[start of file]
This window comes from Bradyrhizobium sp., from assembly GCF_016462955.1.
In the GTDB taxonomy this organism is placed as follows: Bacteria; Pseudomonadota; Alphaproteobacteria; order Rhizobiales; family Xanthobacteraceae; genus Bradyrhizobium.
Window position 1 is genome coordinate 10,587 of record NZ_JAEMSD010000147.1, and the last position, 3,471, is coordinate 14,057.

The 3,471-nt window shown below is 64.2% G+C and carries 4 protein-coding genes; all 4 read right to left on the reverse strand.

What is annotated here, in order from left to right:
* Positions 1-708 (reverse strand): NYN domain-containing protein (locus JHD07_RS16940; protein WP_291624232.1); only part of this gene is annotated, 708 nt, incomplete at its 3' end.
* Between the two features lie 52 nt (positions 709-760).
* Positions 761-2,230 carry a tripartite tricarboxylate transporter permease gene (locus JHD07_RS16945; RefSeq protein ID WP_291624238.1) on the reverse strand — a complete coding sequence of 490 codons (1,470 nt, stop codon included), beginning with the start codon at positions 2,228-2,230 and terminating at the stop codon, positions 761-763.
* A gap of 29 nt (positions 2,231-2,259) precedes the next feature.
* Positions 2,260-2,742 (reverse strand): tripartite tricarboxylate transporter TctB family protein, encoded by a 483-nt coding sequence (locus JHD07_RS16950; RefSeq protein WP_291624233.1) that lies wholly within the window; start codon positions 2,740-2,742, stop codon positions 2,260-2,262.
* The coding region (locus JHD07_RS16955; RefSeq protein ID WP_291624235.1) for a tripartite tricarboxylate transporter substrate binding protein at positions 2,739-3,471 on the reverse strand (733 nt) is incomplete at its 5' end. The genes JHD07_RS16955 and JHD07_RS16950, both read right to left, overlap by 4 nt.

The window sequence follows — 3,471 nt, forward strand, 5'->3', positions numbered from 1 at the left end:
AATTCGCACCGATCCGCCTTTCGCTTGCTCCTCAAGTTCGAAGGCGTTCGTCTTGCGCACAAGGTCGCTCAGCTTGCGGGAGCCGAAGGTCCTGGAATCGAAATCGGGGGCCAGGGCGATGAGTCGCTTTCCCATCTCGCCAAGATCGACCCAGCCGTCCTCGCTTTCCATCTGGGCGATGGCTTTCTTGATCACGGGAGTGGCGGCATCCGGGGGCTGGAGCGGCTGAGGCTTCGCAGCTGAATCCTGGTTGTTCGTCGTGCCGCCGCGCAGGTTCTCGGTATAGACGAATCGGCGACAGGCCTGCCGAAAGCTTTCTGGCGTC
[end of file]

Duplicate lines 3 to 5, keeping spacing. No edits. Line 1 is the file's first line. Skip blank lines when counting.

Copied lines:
Window position 1 is genome coordinate 10,587 of record NZ_JAEMSD010000147.1, and the last position, 3,471, is coordinate 14,057.

The 3,471-nt window shown below is 64.2% G+C and carries 4 protein-coding genes; all 4 read right to left on the reverse strand.

What is annotated here, in order from left to right: